As reported on "The Guardian", nine British nationals detained in China on suspicion of having links to a terror group had been released. Finally the nightmare is ended and they can come back in UK. These holidaymakers were arrested last week at Ordos airport. It happened in Inner Mongolia, during a 47-day tour in China, within a 20-people group of tourists.

British detention: no official explanation offered from Chinese authorities

According to diplomats in Beijing, the authorities have not yet offered an explanation for the detentions and the following decision to release some of the tourists and not the entire group.

All we know is that China's foreign affairs ministry declared that the tourists were involved in activities violating the law and Ordos local police.

The tourists were arrested last Friday, 10th, their cellphones were confiscated and there was no access to the embassies of origin nor to their families. They couldn't communicate or ask for a legal representative, they simply found themselves in jail.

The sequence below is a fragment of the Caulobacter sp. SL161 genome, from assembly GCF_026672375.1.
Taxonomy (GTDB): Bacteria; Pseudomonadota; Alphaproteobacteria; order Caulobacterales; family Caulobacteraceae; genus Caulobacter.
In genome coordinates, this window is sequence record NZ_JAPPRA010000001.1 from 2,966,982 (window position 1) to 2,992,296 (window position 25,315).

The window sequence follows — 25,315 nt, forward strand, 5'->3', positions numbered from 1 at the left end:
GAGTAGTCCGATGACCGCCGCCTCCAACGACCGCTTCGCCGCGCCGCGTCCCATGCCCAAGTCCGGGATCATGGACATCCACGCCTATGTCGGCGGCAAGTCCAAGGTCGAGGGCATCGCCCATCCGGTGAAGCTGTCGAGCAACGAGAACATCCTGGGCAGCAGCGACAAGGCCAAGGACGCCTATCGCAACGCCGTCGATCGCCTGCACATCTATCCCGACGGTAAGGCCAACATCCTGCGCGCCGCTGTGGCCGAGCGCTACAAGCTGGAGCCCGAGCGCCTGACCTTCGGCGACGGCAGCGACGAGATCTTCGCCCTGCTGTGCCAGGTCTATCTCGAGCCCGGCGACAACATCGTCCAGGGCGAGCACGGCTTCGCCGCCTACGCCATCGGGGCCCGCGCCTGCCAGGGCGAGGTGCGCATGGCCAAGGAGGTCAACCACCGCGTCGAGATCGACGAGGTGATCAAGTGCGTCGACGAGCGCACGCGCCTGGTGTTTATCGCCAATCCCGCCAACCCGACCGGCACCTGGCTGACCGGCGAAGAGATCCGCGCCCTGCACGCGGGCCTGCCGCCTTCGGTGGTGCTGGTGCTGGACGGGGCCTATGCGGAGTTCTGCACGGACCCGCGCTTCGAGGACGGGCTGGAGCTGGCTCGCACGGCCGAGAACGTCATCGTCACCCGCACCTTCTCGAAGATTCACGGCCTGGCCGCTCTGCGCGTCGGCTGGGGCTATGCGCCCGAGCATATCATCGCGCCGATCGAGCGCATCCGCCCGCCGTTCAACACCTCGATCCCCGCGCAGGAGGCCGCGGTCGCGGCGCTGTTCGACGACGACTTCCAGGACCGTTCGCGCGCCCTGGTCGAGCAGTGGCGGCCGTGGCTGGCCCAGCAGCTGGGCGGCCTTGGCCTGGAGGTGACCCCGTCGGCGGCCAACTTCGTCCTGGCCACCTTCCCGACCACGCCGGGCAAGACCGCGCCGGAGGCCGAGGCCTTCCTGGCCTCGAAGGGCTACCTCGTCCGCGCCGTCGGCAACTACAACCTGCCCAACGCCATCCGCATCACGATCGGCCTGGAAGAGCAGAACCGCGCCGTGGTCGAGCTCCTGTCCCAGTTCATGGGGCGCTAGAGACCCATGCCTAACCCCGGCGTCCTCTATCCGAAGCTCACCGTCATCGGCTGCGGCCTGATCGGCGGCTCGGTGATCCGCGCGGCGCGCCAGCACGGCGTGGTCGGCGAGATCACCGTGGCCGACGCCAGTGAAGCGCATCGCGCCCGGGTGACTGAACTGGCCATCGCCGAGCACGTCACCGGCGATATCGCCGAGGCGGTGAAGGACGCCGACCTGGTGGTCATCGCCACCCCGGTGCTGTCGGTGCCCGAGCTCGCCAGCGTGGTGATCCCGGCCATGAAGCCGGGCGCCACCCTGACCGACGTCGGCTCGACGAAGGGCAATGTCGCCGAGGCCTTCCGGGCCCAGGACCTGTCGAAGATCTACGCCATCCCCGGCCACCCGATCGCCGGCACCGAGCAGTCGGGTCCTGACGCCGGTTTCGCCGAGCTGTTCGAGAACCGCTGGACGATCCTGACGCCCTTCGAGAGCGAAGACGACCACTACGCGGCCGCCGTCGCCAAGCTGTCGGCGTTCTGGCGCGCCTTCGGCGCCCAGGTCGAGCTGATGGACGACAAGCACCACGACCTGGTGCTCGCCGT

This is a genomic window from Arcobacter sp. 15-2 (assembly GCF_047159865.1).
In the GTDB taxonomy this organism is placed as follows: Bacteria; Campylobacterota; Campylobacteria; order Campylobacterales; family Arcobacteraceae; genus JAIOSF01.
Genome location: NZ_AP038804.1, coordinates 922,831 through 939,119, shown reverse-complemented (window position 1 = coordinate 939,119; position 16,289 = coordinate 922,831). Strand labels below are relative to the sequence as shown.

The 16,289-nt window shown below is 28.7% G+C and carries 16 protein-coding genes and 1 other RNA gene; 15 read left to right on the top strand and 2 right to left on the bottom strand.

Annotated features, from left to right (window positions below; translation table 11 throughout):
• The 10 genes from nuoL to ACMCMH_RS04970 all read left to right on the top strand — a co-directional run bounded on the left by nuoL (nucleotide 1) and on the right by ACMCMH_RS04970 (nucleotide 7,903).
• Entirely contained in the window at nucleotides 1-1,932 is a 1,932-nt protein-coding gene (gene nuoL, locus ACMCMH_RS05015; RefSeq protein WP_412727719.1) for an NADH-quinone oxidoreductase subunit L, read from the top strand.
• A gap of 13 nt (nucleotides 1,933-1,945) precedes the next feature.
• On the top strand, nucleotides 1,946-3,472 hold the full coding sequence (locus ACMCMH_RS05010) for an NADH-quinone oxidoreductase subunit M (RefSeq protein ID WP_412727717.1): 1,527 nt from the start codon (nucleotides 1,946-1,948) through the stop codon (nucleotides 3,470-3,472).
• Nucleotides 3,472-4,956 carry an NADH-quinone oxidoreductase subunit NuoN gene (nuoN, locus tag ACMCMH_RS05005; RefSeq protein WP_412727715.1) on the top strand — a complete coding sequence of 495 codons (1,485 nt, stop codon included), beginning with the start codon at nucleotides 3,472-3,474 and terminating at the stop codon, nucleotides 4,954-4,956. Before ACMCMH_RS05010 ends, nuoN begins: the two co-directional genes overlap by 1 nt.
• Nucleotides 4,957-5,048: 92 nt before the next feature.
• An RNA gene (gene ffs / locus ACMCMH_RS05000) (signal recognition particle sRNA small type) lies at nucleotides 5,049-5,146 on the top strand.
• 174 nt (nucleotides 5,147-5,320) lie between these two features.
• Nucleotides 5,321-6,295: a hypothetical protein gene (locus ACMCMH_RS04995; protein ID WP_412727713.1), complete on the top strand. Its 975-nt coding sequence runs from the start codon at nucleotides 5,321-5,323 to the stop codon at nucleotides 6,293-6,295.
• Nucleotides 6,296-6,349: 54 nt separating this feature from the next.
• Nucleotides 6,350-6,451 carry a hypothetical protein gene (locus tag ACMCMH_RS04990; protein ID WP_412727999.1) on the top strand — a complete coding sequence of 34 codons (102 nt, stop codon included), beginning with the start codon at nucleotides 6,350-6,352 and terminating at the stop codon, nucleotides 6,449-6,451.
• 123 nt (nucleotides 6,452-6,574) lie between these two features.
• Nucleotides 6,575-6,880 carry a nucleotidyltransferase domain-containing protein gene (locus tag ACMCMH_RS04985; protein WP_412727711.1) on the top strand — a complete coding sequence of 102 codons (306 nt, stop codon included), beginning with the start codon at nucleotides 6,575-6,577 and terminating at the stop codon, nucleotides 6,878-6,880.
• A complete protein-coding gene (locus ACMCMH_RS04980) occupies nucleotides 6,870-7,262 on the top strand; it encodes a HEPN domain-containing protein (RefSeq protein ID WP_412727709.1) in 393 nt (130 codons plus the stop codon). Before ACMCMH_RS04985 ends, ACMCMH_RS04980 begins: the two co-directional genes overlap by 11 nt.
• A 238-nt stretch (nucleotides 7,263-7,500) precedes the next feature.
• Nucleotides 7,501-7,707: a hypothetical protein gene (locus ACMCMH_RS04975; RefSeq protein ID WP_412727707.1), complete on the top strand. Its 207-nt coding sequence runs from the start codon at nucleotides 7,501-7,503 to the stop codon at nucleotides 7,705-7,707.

On the one hand we could say that they might had been lucky, because their case became public in few hours thanks to the disaster relief organisation "Gift of the Givers". The Foundation, a South African Non-governmental organization that works in many countries around the world, China included, posted on its Facebook page saying a tourist group of 20, including 9 Uk citizens, had been detained.

The real reason behind the arrest of the 20-people group of tourists in Mongolia

Without any further hints, all we can guess about the uncomfortable situation it is that the real reason behind the detention was Islamic faith. We are in the Ramadan period and some of the South African tourists, probably, were watching videos of Islamic prayers in the evening.

This is what Imtiaz Sooliman, Founder, Director and Chairman of "Gift of the Givers" suggested, considering that China is ruled from an atheist Communist party that has never hidden its disapproval for religion, especially for Muslim communities. In some Chinese regions ounder-18s are banned from entering mosques and local police authorities prevent prayer groups and public religious ceremonies.